Oluseye Ojo, Isan-Ekiti
The European Union Ambassador to Nigeria and Economic Community of West African States (ECOWAS), Mr. Ketil Karlsen, as well as the British High Commissioner to Nigeria, Mr. Paul Arkwright, have given their preliminary reports on the Ekiti governorship election to journalists.
In separate interviews with journalists in Ekiti yesterday, the duo reported that there were impressive turnout of electorate during the poll in the places they had visited before the interview, saying they also had their colleagues in different parts of the state and when they all meet together after the election, their reports would be presented to the Independent National Electoral Commission (INEC).
The British High Commissioner to Nigeria, Mr. Arkwright, who spoke to journalists at Ogilolo in Isan-Ekiti, said the exercise was peaceful so far, adding that with what he had seen on the field, INEC was well prepared for the exercise. He also said the security agencies composed themselves very well. Arkwright, who is a member of the international observers, monitoring the election stated: “We have been to about five units so far. From the polling units that I have visited, they were peaceful. The system seems to be working. They opened on time from what I have seen.
“As observers, we are taking note and we will report back to INEC at the end of the day, giving our reports. We are neutral international observers, watching the process in trying to ensure that the exercise is free, fair, credible and indeed peaceful. So, let us see how it goes. We are very pleased to be able to be here.”
Arkwright also described the ongoing election as a precursor to the 2019 general elections in Nigeria, saying: “This election is an important milestone on the road to 2019. In Ekiti itself, it is important for the process to be free, fair, credible and indeed peaceful. We have looked around, and the most important thing is that people were able to express their own opinions to vote freely as they wished to vote, and not to be intimidated or induced in any way, to vote according to their conscience for what they think is best for them, for their families and for their communities.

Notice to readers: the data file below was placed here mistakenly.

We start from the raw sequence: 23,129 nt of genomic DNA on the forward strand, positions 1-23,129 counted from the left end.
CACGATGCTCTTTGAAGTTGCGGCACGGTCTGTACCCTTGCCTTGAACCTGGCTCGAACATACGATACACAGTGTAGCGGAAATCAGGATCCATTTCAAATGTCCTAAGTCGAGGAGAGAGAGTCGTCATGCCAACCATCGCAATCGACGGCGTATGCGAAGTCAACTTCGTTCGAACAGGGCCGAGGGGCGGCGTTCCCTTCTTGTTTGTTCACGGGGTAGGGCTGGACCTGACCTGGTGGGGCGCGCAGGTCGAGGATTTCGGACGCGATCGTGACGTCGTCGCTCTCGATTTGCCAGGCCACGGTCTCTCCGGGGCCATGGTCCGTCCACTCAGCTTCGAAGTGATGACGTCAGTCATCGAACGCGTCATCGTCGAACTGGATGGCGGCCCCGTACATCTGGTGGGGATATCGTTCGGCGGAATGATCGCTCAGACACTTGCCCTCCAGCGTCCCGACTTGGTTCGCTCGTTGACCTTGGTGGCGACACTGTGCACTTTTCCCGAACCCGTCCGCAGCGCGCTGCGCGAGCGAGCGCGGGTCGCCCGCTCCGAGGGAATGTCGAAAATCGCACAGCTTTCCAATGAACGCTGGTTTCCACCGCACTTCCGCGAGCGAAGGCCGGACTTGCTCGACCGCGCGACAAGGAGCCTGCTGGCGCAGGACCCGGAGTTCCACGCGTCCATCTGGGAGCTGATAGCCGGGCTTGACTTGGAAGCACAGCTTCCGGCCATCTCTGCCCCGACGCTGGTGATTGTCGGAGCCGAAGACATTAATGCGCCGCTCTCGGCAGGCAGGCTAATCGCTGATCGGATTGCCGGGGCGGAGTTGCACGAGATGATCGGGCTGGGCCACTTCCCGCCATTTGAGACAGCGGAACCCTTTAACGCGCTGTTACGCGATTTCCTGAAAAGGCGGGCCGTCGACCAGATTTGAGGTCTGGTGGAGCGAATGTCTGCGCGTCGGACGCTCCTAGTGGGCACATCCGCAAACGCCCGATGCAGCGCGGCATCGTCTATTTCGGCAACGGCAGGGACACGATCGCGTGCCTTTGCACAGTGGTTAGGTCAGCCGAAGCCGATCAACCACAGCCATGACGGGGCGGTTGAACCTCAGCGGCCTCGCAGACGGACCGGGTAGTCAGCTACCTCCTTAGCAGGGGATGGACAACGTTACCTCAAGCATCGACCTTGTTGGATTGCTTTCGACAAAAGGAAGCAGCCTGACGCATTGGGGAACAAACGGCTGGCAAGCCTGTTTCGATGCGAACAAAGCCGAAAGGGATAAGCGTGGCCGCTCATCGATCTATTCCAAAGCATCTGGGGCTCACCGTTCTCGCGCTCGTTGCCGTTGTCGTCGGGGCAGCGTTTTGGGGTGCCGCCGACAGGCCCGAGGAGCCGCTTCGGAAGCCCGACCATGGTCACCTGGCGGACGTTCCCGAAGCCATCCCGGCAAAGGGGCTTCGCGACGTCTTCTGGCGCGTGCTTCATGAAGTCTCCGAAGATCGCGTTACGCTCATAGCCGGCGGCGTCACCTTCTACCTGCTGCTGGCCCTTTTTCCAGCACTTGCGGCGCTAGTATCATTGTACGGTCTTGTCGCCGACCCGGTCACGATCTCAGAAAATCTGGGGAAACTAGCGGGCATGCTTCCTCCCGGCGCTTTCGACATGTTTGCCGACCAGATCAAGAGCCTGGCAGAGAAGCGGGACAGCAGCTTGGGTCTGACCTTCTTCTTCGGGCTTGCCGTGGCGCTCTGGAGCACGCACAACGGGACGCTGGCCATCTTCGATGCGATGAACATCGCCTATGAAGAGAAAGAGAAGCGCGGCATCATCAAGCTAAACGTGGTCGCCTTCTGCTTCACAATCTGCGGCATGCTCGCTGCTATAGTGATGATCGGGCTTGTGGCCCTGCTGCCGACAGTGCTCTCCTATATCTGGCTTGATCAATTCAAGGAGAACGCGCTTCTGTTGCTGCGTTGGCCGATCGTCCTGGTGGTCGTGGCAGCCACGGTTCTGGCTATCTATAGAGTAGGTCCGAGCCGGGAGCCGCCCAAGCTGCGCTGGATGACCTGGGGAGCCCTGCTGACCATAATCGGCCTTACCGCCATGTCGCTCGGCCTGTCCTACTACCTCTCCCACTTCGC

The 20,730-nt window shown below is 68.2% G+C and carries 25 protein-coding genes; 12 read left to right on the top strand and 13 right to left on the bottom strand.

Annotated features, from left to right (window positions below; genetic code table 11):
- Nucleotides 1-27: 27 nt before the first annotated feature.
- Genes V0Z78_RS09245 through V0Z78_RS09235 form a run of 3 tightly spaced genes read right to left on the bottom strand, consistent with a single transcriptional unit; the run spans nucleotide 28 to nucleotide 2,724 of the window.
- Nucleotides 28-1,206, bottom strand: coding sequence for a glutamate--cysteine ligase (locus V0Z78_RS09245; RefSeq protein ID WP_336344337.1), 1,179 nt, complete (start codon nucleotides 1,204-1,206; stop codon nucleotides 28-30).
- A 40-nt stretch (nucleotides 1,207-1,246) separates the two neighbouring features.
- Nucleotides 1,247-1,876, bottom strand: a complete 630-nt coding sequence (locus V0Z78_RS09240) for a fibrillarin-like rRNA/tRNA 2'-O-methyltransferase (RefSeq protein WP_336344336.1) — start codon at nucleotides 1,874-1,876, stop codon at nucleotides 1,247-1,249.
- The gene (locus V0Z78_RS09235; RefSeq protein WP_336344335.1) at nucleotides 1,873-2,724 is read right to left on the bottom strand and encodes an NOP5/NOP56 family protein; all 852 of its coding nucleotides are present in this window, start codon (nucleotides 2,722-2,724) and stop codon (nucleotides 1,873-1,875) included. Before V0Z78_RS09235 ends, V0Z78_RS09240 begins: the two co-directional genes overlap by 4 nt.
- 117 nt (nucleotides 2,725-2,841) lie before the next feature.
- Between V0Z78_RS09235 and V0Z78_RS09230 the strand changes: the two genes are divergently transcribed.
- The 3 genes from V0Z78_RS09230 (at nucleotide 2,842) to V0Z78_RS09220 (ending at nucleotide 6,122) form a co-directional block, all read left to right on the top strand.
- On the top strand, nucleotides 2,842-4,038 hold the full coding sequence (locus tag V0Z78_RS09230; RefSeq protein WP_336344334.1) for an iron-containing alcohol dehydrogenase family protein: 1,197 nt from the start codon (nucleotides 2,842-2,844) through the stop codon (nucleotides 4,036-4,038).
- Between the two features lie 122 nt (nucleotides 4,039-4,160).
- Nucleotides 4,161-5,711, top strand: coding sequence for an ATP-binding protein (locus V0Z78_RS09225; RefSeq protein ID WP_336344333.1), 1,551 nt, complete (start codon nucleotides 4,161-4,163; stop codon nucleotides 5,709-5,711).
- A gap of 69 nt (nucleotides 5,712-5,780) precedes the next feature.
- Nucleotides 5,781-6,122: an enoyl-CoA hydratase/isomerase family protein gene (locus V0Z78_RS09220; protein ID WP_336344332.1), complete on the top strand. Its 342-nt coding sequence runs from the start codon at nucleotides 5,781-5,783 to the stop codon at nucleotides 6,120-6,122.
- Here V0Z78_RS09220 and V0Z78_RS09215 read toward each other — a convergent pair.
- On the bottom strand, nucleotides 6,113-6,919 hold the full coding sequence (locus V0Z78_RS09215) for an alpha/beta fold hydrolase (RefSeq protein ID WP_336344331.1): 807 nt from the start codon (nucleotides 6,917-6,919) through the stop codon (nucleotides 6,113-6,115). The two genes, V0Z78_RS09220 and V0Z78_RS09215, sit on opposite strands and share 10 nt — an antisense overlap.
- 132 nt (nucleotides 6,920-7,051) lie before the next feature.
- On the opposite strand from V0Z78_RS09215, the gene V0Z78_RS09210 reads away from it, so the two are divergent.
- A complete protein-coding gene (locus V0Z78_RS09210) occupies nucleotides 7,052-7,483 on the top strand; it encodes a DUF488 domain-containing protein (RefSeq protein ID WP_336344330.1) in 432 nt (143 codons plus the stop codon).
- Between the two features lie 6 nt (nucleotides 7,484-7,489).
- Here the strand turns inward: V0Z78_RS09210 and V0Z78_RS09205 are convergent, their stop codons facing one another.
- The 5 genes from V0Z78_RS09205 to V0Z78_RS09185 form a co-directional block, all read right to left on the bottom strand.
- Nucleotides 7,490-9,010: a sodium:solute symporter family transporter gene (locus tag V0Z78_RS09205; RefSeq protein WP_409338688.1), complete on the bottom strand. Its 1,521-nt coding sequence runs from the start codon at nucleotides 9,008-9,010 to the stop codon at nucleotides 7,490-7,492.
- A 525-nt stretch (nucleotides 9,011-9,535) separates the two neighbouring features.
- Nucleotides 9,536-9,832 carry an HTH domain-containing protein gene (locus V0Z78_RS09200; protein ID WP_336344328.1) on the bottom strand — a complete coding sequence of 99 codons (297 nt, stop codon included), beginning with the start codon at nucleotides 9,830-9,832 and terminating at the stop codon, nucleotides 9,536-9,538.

“The International Bureau for the British Government is not supporting one candidate, we are not supporting one party. But we are supporting the process.” Fielding questions on his assessment of INEC’s preparation for the poll, Arkwright said: “From what I saw, INEC prepared very well for the election. I spoke to the INEC Chairman in Abuja 10 days ago and he said the commission was well prepared. I spoke to the Resident Electoral Commissioner (REC) yesterday, and as far as I can see, the sensitive materials were sent to the polling units in time. From what I can see, things seem to be working well.
“We are not just staying in one particular area, there are British International Observers in every part of the state. When we combine together this evening, we will be comparing notes.”
Arkwright also assessed the conduct of security agencies in the places he had visited so far, saying: “From what I can see, the security agencies are doing their job. I can see the police standing by to ensure peace. In my experience and with what I have seen, this is a snapshot of the election. I will get the whole picture when I am back to the state capital and compare notes with my colleagues.”
The EU Ambassador to Nigeria and ECOWAS, Mr. Karlsen, who led a group of international observers in monitoring the governorship election in Ekiti State, described the exercise as
a stepping stone on the road to the general elections in 2019. In an interview with journalists in Ifaki-Ekiti, the hometown of former governor of Ekiti State, Segun Oni, Karlsen said the European Union wants to see continued consolidation of democracy in Nigeria.
He continued: “We have a number of diplomatic observers in Ekiti State today. Of course, we came together with colleagues from international community. So, this is a reflection of the huge engagement of the EU in supporting democratic governance in Nigeria.”
He explained that the EU has been sending observers to Nigeria to monitor elections since the 1999 general elections in the country, saying: “We have had observers here non-stop since the democratisation in 1999 general elections. So, this is an important day, a stepping stone on the road to the general elections in 2019.
“For us, democracy is the best, and the only way to secure development, to secure security and to make sure that there is a stable society,” adding that the EU was eager to see more democracies for the people, and democracies “for leaders that have only one thing in their minds, which is to find the best solution to the challenges that people face. So, this is what we hope to see today reflected in Ekiti.
“As the international community, we don’t have any preferred candidate, or any preferred party or ideology. Our only preference is the continued consolidation of democracy and hearing the voice of the people by the end of the day.
“So, this is what a lot of people behind me (electorate) have come out to say that they want to have a choice in selecting their leadership for the next four years in Ekiti and hopefully in that same spirit, we will see similar processes also moving on to the general elections in 2019.”